Last Updated Nov 04, 2013 — Enterprise Agile Planning expert
Enterprise Agile Planning

In Part 1 of this multi-part blog series, I introduced the topic of the blog series and provided an overview.  Scalable agile estimation methods are required to provide reliable estimates of workload (work effort) and also reliable velocity metrics (both estimated velocity and observed velocity) at the team, program and portfolio levels of large-scale agile projects.  Without reliable estimates of workload and reliable velocity metrics at all levels, effective and meaningful determination of costs, return on investments and project prioritization cannot be made.   For scalable agile estimation methods to work properly, story points across the space dimension (teams, epic hierarchies, feature group hierarchies, goals, project hierarchies, programs, portfolios, etc.) as well as across the time dimension (sprints, release cycles) need to have the same meaning and the same unit of measure.  In other words, story points need to be normalized so they represent the same amount of work across the space and time dimensions.

In this Part 2 I first review the key requirements that must be satisfied for the traditional velocity-based planning to work properly. I then present three key challenges associated with the traditional velocity-based planning, explain how those challenges get exacerbated as agile projects begin to scale up, and what we need to do to mitigate them.

Critical requirements for traditional velocity-based planning to work properly

It must be recognized that the historical velocity of an agile team is a reliable leading indicator of its future velocity only when the below conditions have been met:

  • Exactly the same members of a well-jelled agile team will continue for the next sprint.  Agile team members are not substitutable commodities.  Team members may differ greatly in their individual contributions and even a single team member change may have a major impact on team dynamics and productivity. Bringing in a brilliant prima donna new team member may actually reduce team productivity and velocity.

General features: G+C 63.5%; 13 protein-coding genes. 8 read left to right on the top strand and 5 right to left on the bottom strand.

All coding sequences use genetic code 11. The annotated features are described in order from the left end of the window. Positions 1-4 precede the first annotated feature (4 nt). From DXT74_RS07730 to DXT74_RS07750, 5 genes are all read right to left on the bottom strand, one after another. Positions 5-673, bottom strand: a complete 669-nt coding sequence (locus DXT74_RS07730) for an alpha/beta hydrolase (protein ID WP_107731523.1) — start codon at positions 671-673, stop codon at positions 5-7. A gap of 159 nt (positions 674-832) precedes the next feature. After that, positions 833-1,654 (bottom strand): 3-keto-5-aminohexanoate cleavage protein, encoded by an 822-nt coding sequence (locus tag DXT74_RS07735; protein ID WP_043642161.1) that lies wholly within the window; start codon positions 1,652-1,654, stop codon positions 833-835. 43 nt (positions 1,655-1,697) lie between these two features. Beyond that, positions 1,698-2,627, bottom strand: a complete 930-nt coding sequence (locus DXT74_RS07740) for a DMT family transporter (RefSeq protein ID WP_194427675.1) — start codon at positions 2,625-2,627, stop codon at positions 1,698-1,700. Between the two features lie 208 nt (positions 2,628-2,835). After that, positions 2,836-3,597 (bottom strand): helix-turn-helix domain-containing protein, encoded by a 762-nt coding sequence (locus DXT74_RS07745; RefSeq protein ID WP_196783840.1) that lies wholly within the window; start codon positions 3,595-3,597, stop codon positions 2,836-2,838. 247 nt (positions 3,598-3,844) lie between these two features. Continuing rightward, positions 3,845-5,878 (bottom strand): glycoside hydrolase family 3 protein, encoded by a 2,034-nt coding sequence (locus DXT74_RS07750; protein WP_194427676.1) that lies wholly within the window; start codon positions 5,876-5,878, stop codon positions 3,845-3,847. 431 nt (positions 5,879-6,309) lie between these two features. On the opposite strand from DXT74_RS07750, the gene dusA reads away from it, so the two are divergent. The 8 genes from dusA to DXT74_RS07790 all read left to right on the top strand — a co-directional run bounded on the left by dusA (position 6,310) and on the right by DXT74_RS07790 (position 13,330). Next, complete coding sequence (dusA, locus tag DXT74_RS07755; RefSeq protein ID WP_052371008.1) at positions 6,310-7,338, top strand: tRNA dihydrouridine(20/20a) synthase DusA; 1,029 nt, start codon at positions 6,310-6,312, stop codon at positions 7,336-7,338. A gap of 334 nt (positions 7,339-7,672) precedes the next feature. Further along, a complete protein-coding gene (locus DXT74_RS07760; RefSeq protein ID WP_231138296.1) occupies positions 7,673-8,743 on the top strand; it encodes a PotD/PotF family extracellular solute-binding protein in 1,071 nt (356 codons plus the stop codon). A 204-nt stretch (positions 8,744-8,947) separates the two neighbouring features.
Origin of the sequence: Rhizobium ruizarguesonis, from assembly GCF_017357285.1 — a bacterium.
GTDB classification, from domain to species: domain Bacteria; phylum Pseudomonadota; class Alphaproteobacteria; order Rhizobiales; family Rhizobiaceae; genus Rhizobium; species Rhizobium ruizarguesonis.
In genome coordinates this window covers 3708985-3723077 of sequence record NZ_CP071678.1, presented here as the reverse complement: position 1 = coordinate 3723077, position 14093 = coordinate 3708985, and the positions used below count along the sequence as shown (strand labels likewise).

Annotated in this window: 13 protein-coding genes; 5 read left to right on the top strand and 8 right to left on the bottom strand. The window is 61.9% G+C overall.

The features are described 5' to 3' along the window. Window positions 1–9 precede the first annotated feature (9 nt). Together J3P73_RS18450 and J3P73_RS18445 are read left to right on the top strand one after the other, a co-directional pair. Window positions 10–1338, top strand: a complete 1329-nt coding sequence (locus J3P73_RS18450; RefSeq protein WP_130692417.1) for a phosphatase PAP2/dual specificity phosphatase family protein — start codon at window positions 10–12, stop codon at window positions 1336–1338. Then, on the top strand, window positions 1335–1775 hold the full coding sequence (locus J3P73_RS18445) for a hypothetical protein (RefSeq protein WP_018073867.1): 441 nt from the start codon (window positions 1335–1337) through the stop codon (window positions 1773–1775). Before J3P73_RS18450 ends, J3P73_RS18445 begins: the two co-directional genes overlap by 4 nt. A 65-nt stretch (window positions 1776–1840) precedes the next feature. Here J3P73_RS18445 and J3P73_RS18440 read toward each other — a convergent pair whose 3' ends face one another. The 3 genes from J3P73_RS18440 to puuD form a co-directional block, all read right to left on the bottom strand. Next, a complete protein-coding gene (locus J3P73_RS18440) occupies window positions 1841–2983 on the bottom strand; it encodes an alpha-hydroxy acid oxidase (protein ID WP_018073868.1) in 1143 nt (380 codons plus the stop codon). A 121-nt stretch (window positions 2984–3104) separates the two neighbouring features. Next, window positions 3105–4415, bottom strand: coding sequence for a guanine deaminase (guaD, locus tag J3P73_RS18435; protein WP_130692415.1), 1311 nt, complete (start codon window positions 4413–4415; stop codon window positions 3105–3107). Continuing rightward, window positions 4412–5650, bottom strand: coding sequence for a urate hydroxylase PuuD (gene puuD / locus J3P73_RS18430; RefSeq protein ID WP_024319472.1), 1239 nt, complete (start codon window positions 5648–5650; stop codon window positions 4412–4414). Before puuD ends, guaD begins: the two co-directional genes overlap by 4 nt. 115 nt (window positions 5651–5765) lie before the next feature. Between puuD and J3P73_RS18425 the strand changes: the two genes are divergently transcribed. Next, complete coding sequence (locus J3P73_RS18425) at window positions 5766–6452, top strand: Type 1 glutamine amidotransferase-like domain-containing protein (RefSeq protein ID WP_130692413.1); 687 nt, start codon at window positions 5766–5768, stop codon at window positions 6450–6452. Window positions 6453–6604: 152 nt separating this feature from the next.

• The team has demonstrated a stable velocity over the last 3 to 4 sprints. This is required for the past average velocity to serve as a leading indicator for the future velocity.
  • The number of work days available in the next sprint is almost the same as the number of work days in the past few sprints; i.e., the capacity of an agile team stays the same sprint after sprint.
  • Any technology or platform change efforts will be relatively consistent over time (i.e., no drastic changes from sprint to sprint).
  • Same amount of learning effort by team member is required from sprint to sprint (i.e., no drastic changes in learning effort from sprint to sprint).
  • No new major constraints or impediment are anticipated or discovered.
  • Neither the team nor its members are assigned to multiple concurrent projects.
  • Planned work for the team remains consistent across sprints, i.e., the team is not disrupted by unplanned work or unexpected or poorly managed dependencies on other teams or external vendors.
  • There is not a significant amount of work carried over from sprint to sprint.

There is a good parallel between this set of requirements and weather forecasting based on “Yesterday’s Weather Model.” If the weather has been stable for the last several days, tomorrow’s weather can be forecasted based on the recent weather pattern.  Similarly, under the set of requirements listed above, velocity for the next sprint (tomorrow’s weather) can be estimated to be close to the average velocity over the last 3 to 4 sprints (yesterday’s weather pattern).    Therefore, the above set of requirements is popularly referred to as “yesterday’s weather model.”   Agile teams produce a more credible forecast of velocity, duration, and costs when they are working in a stable yesterday’s weather model pattern.

Key challenges with story point estimation and velocity metric

There are three key challenges associated with story point estimation and velocity metrics for large-scale agile projects. These challenges also exist in large enterprises that may have a large number of mostly independent projects, where it is often necessary to aggregate effort estimation and velocity metric data across multiple projects to provide visibility for senior management. Senior management often wants to know organizational velocity history and projected velocity trends, progress barometers and reports aggregated using story points and velocities of a large number of projects. These challenges are less severe and manageable for small agile projects consisting of a single or few agile teams. These challenges cannot be ignored for large-scale agile projects.

Challenge 1 – A single story point is unlikely to represent the same amount of work across teams and across sprints: Using agile project management tools (such as VersionOne), enterprises often do story point roll-up (adding up) across both space and time dimensions: